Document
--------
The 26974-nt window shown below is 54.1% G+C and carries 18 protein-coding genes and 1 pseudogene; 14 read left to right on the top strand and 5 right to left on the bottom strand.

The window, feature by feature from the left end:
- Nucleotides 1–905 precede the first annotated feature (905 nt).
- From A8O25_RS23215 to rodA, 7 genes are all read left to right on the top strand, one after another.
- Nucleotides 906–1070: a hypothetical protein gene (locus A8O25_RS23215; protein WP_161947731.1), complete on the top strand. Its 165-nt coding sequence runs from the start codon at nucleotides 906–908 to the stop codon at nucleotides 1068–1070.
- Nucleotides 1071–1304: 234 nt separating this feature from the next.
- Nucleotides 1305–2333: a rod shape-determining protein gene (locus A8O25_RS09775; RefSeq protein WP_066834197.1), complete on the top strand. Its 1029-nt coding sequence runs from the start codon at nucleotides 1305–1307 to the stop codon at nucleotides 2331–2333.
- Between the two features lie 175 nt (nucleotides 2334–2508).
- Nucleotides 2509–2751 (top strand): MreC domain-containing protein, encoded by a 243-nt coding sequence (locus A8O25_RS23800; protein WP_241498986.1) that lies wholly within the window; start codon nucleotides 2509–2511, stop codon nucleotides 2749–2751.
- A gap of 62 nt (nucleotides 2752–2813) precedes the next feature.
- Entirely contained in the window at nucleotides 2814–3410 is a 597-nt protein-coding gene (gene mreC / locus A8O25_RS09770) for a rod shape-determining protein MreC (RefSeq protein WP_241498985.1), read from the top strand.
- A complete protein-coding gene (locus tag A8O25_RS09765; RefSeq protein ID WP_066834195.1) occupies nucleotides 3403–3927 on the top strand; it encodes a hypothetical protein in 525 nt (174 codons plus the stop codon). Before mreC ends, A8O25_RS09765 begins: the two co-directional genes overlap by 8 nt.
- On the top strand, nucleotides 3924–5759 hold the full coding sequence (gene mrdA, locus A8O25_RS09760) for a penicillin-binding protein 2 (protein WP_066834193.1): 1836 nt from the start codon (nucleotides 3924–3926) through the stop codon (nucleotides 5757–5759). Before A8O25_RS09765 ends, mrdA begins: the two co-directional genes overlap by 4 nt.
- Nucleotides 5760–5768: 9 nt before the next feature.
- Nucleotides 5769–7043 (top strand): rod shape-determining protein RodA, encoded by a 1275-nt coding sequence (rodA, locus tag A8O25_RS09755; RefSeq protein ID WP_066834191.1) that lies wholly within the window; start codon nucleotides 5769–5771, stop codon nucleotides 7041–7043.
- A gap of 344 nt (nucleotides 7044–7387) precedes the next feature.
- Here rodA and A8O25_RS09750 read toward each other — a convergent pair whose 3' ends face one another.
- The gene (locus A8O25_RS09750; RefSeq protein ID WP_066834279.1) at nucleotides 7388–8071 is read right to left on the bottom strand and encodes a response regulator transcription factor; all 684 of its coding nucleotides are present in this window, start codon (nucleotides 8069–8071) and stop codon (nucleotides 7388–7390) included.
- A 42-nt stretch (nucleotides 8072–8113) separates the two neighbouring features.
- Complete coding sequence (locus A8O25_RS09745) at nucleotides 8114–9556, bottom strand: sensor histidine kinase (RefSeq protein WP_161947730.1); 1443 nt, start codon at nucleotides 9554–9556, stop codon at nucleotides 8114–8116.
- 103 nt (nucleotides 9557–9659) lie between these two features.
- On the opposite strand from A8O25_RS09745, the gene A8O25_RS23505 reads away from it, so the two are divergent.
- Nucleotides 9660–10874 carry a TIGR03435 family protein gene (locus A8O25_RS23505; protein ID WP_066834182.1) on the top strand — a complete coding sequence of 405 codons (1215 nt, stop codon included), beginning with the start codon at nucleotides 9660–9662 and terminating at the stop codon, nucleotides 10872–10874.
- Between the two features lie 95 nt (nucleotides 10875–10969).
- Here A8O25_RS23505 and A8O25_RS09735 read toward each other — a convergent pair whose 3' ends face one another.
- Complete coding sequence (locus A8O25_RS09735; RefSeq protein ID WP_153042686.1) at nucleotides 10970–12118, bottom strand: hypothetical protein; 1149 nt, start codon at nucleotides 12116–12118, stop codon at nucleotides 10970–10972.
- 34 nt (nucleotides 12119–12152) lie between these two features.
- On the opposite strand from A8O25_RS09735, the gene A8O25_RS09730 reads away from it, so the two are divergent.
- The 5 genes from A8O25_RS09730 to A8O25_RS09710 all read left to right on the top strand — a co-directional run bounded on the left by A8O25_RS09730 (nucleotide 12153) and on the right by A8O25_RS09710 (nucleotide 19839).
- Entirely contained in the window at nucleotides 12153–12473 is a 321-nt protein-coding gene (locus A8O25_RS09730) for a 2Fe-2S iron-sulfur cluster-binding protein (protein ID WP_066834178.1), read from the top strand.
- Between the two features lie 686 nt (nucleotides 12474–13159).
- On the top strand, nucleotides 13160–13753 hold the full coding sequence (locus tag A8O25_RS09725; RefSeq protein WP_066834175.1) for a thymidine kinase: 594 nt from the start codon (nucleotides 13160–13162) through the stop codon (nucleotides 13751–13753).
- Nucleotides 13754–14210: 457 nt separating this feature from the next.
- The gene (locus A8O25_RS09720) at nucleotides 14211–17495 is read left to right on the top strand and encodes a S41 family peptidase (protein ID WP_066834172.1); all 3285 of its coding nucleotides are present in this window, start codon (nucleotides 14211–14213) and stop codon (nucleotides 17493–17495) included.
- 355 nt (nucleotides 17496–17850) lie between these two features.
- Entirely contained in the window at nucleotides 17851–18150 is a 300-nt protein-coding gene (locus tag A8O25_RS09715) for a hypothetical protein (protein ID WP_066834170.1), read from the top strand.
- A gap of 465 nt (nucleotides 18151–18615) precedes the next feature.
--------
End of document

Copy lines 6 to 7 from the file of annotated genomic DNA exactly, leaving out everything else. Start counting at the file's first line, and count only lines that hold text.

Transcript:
- Nucleotides 1071–1304: 234 nt separating this feature from the next.
- Nucleotides 1305–2333: a rod shape-determining protein gene (locus A8O25_RS09775; RefSeq protein WP_066834197.1), complete on the top strand. Its 1029-nt coding sequence runs from the start codon at nucleotides 1305–1307 to the stop codon at nucleotides 2331–2333.